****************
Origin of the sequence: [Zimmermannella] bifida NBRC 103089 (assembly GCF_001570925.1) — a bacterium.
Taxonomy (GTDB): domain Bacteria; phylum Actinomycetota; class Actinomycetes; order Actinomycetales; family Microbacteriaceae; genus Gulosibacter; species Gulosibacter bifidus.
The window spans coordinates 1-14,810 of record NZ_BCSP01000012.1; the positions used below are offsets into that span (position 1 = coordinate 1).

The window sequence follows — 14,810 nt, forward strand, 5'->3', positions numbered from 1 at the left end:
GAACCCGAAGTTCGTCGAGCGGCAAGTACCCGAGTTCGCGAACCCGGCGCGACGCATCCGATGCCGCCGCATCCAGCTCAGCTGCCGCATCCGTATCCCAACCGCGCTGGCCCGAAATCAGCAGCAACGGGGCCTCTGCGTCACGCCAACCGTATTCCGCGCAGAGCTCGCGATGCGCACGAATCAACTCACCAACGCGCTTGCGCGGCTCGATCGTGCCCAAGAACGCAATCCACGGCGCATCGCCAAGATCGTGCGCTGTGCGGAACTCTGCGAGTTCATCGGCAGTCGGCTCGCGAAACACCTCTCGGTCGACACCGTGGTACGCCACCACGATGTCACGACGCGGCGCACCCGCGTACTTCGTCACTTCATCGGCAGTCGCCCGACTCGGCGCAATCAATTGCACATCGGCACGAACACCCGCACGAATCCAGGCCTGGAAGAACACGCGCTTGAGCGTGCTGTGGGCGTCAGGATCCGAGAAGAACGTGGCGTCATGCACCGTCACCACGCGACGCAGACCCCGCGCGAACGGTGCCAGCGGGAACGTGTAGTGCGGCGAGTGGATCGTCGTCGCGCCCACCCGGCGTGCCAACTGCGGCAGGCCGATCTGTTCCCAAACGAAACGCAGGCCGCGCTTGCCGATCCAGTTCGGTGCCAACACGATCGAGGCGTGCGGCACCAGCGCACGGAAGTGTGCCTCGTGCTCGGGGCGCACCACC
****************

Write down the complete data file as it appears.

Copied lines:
Origin of the sequence: [Zimmermannella] bifida NBRC 103089 (assembly GCF_001570925.1) — a bacterium.
Taxonomy (GTDB): domain Bacteria; phylum Actinomycetota; class Actinomycetes; order Actinomycetales; family Microbacteriaceae; genus Gulosibacter; species Gulosibacter bifidus.
The window spans coordinates 1-14,810 of record NZ_BCSP01000012.1; the positions used below are offsets into that span (position 1 = coordinate 1).

The window sequence follows — 14,810 nt, forward strand, 5'->3', positions numbered from 1 at the left end:
GAACCCGAAGTTCGTCGAGCGGCAAGTACCCGAGTTCGCGAACCCGGCGCGACGCATCCGATGCCGCCGCATCCAGCTCAGCTGCCGCATCCGTATCCCAACCGCGCTGGCCCGAAATCAGCAGCAACGGGGCCTCTGCGTCACGCCAACCGTATTCCGCGCAGAGCTCGCGATGCGCACGAATCAACTCACCAACGCGCTTGCGCGGCTCGATCGTGCCCAAGAACGCAATCCACGGCGCATCGCCAAGATCGTGCGCTGTGCGGAACTCTGCGAGTTCATCGGCAGTCGGCTCGCGAAACACCTCTCGGTCGACACCGTGGTACGCCACCACGATGTCACGACGCGGCGCACCCGCGTACTTCGTCACTTCATCGGCAGTCGCCCGACTCGGCGCAATCAATTGCACATCGGCACGAACACCCGCACGAATCCAGGCCTGGAAGAACACGCGCTTGAGCGTGCTGTGGGCGTCAGGATCCGAGAAGAACGTGGCGTCATGCACCGTCACCACGCGACGCAGACCCCGCGCGAACGGTGCCAGCGGGAACGTGTAGTGCGGCGAGTGGATCGTCGTCGCGCCCACCCGGCGTGCCAACTGCGGCAGGCCGATCTGTTCCCAAACGAAACGCAGGCCGCGCTTGCCGATCCAGTTCGGTGCCAACACGATCGAGGCGTGCGGCACCAGCGCACGGAAGTGTGCCTCGTGCTCGGGGCGCACCACC